I know that on this day the reaction to this vote by the world-wide Presbyterian community will be swift and even voluminous. After I finish this blog I’m choosing to continue the work that God has called me to build a strong Presbyterian congregation in the north Metro. After the celebrations and denunciations about what happened last night are over, I ask all Presbyterians to re-commit themselves to starting and developing strong Presbyterian congregations. Without strong congregations it really doesn’t matter who is eligible to be ordained. I’m happy about the vote last night, but my ultimate joy will be determined by the witness that Presbyterians make to Jesus Christ in our local churches.


mcp said...

Nicely put! Myra Carroll-Pezzella

the dosh said...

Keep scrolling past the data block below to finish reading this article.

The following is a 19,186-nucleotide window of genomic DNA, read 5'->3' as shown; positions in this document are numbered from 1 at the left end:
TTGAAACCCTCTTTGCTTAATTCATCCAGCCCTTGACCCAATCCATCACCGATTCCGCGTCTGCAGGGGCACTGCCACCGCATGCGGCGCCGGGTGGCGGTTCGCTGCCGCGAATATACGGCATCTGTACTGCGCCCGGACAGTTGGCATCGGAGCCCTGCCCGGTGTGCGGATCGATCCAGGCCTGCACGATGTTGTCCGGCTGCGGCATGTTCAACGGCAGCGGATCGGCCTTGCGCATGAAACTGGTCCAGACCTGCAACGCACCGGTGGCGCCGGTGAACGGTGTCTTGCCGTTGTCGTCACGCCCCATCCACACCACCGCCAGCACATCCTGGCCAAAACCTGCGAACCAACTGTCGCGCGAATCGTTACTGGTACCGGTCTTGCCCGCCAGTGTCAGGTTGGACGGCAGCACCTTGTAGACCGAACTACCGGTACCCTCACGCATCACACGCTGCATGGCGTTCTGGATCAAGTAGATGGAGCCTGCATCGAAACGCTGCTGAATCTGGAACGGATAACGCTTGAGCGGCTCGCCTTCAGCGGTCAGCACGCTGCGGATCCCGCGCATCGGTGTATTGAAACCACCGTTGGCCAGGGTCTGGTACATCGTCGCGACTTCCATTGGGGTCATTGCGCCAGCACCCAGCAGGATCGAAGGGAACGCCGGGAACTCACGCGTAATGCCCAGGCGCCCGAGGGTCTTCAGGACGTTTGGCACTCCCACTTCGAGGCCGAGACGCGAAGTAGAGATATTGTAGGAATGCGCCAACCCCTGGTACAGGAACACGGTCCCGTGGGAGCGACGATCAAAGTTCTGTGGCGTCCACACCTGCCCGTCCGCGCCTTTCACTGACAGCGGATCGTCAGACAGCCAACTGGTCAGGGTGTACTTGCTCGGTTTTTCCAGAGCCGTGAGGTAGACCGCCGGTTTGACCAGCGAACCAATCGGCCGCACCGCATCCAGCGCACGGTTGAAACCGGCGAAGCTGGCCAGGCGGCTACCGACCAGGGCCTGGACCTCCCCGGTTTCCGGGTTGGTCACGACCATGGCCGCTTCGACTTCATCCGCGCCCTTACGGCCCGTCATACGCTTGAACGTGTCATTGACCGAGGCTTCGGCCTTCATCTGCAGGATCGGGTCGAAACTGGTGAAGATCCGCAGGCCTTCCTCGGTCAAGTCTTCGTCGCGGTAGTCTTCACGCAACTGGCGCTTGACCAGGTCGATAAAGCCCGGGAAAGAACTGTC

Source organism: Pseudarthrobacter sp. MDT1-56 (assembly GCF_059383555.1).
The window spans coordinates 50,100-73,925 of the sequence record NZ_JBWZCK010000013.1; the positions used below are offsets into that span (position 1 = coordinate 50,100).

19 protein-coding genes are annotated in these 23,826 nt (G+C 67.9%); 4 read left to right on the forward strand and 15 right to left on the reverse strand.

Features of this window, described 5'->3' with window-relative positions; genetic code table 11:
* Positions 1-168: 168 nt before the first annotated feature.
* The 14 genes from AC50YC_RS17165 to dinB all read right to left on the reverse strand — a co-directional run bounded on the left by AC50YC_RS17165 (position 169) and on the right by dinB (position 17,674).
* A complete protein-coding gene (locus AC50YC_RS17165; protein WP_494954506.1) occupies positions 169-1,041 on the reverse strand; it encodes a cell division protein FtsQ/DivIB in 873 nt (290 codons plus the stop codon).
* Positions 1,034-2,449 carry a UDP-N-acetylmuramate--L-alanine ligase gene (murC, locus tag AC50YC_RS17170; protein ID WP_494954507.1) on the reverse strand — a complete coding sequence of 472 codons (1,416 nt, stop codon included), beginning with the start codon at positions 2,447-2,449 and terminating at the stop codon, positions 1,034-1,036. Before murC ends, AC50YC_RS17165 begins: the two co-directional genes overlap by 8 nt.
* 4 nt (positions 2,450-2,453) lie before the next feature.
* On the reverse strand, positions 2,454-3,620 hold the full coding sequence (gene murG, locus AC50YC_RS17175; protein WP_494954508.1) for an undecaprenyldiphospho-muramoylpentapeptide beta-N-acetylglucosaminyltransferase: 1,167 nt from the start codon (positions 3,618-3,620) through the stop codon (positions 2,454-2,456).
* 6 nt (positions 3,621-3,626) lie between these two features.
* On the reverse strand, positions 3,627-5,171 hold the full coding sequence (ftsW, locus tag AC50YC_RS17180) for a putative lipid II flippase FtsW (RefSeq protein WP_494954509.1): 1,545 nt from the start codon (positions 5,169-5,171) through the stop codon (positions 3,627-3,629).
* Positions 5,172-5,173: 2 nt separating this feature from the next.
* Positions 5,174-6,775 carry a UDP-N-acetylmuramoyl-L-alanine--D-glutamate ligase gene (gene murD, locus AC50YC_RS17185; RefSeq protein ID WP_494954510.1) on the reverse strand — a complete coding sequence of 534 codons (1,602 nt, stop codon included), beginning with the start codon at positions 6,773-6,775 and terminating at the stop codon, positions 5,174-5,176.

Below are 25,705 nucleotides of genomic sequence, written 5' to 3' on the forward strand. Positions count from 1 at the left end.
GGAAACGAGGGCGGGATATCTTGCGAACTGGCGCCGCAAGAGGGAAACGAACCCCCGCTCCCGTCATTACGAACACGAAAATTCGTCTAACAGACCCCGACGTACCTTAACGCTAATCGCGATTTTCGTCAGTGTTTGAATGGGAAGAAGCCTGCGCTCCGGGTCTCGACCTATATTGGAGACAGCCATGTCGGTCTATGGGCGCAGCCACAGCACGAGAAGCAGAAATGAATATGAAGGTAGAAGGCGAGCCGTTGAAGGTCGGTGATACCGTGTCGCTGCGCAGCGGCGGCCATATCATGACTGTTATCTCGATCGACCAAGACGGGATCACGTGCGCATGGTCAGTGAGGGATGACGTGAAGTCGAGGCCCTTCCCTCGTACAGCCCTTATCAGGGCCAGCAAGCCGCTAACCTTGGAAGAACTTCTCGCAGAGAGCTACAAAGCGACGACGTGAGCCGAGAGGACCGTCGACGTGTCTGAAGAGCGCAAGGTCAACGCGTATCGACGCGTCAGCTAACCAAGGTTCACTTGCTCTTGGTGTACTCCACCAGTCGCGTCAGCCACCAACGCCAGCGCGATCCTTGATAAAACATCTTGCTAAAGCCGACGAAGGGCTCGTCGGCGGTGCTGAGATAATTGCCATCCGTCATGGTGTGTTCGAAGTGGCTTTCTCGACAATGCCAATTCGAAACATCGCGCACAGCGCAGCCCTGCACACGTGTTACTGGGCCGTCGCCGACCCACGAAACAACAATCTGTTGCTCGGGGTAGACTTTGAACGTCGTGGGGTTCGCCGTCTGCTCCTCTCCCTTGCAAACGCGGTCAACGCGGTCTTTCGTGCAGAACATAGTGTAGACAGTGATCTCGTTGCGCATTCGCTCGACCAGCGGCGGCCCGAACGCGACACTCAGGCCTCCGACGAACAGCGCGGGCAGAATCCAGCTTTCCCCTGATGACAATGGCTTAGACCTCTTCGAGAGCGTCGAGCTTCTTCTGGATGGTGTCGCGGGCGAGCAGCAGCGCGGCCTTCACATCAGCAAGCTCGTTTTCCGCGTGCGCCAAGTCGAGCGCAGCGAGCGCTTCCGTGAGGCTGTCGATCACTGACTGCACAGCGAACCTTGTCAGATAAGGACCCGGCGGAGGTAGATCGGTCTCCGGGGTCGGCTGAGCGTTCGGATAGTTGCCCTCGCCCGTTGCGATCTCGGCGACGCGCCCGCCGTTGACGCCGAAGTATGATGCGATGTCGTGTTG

Thank you, Paul for your report on the events of the PTCA meeting, and your response to the vote on 10-A. I felt like it was the old days when I was an elder commissioner to PTCA, and when we first met each other. I was in high school, and just getting to know about LGBTQ issues, but was proud to be part of a presbytery that wanted to stand up in favor for the ordination of LGBTQ persons. In college, seminary and daily life I have continued to work against discriminatory practices based on race, gender, sexual orientation, creed, etc. So, it is with joy and relief that I get to see the end of this particular chapter of discrimination in our church. We still have much work to do. As humans we continue to say hurtful and hateful things about people who are different than us, partly because we fear the unknown, partly because we want to prevent others from getting too close to us because we want to remain unknown. We judge the perceived faults of others before they can judge ours.